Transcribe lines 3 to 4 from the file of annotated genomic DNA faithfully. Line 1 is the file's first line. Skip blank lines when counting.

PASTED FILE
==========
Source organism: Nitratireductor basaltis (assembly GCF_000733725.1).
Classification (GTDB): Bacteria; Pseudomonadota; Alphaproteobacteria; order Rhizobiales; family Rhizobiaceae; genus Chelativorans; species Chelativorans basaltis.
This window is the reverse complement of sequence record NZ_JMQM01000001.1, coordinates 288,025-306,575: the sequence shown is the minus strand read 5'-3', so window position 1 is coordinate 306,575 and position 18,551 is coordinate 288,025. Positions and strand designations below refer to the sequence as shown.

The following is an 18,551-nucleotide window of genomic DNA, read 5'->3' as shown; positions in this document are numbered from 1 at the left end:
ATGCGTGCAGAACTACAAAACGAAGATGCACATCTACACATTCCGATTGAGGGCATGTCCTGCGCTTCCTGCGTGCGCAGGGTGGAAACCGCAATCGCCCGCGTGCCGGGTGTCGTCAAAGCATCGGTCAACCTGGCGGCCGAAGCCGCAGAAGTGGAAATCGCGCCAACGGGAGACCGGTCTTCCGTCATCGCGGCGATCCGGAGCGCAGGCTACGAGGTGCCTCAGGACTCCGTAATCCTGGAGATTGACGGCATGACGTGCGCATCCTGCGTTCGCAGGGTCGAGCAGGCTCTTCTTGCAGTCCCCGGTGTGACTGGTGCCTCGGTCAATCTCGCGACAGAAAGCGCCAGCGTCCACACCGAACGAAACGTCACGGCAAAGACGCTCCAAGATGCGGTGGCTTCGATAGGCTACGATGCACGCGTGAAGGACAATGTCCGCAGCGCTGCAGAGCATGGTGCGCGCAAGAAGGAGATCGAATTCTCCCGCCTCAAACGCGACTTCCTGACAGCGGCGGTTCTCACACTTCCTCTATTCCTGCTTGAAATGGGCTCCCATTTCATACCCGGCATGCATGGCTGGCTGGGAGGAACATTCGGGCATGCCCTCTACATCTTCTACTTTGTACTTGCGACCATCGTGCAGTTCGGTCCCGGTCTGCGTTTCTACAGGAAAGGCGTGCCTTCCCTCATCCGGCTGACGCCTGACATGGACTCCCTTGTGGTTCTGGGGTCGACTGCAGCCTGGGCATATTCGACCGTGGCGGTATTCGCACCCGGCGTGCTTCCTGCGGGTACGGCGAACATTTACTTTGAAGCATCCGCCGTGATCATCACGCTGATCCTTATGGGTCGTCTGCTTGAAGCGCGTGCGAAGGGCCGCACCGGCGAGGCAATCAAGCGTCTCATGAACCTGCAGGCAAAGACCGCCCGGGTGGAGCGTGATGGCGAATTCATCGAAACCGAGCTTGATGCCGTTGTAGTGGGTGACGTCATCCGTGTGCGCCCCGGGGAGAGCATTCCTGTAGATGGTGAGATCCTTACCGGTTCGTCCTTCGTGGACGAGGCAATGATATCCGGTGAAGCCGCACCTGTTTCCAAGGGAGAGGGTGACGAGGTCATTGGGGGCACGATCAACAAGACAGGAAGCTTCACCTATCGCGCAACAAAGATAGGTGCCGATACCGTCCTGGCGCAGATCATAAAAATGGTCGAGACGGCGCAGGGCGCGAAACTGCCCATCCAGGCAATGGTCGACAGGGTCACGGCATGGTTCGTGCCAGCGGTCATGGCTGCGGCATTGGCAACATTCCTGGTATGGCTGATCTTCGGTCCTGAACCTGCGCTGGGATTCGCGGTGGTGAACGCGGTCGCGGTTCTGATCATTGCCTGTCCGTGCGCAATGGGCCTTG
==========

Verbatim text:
This window is the reverse complement of sequence record NZ_JMQM01000001.1, coordinates 288,025-306,575: the sequence shown is the minus strand read 5'-3', so window position 1 is coordinate 306,575 and position 18,551 is coordinate 288,025. Positions and strand designations below refer to the sequence as shown.

The following is an 18,551-nucleotide window of genomic DNA, read 5'->3' as shown; positions in this document are numbered from 1 at the left end: